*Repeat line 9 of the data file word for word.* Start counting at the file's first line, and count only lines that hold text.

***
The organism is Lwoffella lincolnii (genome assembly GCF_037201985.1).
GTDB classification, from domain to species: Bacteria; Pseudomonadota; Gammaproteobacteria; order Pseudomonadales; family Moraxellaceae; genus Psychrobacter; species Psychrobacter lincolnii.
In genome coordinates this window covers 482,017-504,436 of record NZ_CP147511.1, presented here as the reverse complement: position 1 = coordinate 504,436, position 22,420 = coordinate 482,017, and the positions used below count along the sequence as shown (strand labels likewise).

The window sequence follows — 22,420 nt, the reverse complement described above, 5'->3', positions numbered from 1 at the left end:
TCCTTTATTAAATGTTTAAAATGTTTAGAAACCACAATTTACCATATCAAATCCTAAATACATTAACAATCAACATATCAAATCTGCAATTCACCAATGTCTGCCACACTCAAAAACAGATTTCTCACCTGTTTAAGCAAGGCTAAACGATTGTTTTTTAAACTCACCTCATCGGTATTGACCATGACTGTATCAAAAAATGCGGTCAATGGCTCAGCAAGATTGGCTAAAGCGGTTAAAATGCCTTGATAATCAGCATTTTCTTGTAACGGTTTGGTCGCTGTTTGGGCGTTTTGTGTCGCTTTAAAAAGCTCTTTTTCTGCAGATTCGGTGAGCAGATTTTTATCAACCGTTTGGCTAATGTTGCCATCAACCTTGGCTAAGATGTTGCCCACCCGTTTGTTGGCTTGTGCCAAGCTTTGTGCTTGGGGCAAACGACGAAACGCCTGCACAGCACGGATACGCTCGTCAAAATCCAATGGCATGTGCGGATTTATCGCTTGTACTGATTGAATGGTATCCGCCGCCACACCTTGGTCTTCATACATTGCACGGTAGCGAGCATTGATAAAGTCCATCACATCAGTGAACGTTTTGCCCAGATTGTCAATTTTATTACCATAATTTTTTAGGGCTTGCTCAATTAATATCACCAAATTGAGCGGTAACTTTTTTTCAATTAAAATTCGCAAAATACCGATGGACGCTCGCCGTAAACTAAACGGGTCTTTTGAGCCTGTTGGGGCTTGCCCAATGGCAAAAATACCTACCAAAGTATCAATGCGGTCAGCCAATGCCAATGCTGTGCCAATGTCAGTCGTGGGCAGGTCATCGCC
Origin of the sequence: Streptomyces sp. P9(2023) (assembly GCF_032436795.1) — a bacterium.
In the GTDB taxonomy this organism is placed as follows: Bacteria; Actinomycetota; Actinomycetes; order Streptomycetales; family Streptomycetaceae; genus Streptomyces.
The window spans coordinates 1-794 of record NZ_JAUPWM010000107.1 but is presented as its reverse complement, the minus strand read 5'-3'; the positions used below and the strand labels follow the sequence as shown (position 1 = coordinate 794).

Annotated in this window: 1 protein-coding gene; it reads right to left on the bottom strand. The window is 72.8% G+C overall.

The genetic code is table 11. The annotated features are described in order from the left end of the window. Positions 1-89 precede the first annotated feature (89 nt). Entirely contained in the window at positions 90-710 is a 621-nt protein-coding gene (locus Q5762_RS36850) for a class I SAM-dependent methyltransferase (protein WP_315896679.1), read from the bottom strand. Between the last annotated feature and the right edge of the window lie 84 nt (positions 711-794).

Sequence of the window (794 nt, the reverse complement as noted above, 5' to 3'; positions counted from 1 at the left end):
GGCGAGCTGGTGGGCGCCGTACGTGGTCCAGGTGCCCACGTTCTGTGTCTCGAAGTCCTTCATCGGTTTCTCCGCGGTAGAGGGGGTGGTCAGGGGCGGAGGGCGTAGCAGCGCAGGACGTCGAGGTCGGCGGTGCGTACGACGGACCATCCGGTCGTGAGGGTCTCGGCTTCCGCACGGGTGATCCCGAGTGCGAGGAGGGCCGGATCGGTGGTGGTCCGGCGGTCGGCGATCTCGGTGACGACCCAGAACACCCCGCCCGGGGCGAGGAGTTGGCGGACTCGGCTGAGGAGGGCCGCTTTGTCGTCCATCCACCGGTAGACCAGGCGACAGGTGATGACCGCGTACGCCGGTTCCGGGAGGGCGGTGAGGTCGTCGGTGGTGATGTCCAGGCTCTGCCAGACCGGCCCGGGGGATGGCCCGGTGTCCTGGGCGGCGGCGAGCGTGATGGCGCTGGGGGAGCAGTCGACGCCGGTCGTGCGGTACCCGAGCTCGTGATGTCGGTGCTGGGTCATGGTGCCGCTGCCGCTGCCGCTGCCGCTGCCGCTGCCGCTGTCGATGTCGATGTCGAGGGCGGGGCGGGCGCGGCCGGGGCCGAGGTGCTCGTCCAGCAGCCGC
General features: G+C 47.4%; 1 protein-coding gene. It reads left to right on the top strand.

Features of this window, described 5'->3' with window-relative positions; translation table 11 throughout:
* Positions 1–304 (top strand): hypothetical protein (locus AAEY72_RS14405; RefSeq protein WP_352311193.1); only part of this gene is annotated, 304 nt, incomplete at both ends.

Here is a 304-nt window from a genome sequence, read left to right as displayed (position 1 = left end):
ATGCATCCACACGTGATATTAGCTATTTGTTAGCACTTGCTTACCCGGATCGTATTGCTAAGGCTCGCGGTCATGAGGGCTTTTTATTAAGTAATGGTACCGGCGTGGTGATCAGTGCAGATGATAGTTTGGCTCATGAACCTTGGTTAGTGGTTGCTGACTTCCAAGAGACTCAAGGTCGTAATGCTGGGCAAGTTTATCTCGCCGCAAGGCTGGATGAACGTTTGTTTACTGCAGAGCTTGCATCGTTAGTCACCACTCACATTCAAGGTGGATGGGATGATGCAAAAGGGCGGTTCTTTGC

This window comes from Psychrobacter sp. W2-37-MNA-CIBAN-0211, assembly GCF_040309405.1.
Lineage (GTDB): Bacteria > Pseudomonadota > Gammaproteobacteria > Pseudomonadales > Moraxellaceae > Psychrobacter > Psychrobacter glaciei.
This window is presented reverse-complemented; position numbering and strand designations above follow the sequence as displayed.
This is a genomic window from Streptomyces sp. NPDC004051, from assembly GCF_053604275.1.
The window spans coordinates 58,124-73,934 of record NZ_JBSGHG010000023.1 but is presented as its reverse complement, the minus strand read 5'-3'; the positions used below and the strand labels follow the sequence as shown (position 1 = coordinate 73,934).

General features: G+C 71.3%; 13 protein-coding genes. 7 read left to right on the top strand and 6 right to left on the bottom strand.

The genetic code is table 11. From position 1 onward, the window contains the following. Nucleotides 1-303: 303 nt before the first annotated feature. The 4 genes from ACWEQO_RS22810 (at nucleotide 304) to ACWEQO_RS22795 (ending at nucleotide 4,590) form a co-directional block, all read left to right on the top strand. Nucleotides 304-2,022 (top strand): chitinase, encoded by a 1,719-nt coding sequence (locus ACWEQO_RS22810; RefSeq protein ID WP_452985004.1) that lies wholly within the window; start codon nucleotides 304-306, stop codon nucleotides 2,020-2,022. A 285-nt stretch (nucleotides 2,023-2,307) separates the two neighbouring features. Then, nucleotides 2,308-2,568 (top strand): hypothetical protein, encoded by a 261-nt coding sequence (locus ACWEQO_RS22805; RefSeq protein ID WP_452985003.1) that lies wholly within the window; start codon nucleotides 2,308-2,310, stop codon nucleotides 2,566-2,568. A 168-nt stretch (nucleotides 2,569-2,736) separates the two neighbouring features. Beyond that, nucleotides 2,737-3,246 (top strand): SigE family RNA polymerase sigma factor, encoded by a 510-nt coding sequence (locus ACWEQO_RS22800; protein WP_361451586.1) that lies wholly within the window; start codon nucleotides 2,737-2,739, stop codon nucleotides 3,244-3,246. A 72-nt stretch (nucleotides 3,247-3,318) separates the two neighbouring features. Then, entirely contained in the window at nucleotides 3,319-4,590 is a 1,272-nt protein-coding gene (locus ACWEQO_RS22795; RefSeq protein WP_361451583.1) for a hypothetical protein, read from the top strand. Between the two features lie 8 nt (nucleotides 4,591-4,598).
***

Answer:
Annotated in this window: 1 protein-coding gene; it reads right to left on the bottom strand. The window is 72.8% G+C overall.